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R. Jayawardhana (CfA)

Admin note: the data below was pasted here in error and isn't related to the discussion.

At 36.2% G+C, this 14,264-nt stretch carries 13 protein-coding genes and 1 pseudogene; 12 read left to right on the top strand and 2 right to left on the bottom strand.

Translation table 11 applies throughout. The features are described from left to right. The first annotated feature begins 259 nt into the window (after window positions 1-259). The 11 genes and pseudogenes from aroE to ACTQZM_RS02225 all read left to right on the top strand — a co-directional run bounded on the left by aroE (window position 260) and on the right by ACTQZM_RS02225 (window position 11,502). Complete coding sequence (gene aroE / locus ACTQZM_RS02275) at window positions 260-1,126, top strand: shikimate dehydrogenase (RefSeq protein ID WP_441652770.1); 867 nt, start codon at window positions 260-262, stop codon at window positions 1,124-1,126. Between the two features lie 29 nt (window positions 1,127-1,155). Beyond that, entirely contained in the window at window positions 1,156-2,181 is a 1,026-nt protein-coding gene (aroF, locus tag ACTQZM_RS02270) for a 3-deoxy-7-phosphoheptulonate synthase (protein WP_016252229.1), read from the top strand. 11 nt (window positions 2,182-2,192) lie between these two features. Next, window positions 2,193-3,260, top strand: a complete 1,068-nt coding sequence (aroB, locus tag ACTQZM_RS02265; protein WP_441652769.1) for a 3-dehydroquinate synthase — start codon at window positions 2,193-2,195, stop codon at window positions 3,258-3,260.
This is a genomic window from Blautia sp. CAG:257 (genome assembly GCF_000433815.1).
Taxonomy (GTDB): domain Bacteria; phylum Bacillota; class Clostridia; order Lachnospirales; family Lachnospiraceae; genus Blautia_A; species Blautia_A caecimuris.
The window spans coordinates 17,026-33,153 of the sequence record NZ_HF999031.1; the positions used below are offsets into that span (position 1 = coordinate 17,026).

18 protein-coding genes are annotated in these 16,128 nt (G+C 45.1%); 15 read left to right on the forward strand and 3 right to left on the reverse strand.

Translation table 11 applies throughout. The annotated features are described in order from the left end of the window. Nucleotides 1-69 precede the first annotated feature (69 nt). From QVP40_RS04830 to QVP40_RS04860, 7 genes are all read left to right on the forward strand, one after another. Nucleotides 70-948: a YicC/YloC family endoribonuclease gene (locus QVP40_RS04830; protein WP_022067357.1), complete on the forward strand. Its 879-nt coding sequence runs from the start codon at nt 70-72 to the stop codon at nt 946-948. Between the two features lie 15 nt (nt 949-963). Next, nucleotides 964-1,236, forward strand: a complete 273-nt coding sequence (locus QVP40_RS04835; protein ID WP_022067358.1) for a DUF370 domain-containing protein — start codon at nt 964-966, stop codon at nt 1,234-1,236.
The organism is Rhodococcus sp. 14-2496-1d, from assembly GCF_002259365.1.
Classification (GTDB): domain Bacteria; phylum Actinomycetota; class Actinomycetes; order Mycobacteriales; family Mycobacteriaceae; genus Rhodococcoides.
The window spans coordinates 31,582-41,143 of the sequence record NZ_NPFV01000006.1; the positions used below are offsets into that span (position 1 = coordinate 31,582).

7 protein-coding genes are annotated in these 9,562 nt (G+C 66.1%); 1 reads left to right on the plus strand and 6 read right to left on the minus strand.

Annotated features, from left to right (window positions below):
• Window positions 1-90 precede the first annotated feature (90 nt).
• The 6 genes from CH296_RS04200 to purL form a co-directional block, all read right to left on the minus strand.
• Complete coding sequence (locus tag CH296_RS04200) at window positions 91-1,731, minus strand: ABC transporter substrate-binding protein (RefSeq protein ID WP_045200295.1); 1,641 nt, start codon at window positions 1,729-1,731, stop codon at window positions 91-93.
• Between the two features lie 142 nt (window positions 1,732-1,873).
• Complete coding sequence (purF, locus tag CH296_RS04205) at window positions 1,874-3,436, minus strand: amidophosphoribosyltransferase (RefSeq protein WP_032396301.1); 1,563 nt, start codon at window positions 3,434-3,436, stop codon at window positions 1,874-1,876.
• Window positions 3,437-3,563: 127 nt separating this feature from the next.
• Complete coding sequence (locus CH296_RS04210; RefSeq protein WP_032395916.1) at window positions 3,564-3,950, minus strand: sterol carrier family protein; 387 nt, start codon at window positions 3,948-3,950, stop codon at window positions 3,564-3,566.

Being the nearest group of young stars, the TW Hydrae Association offers a unique laboratory to study disk evolution and planet formation. Furthermore, its estimated age of ~10 million years (Myr) provides a strong constraint on disk evolution timescales and fills a significant gap in the age sequence between ~1-Myr-old T Tauri stars in molecular clouds and ~50-Myr-old nearby open clusters. It has been suggested that circumstellar disks evolve from optically thick to optically thin structures in about 10 Myr. That transition may mark the assembly of grains into planetesimals, or clearing of the disk by planets. Indeed, circumstellar disks of the TW Hya Association members exhibit a wide variety behavior, from classical T Tauri accreting disks, to planetary debris systems, to systems without measureable disk emission at wavelengths shorter than 10 microns. The diverse disk properties suggest that the TW Hya stars are at an age when disks are rapidly evolving, through coagulation of dust and dissipation of gas.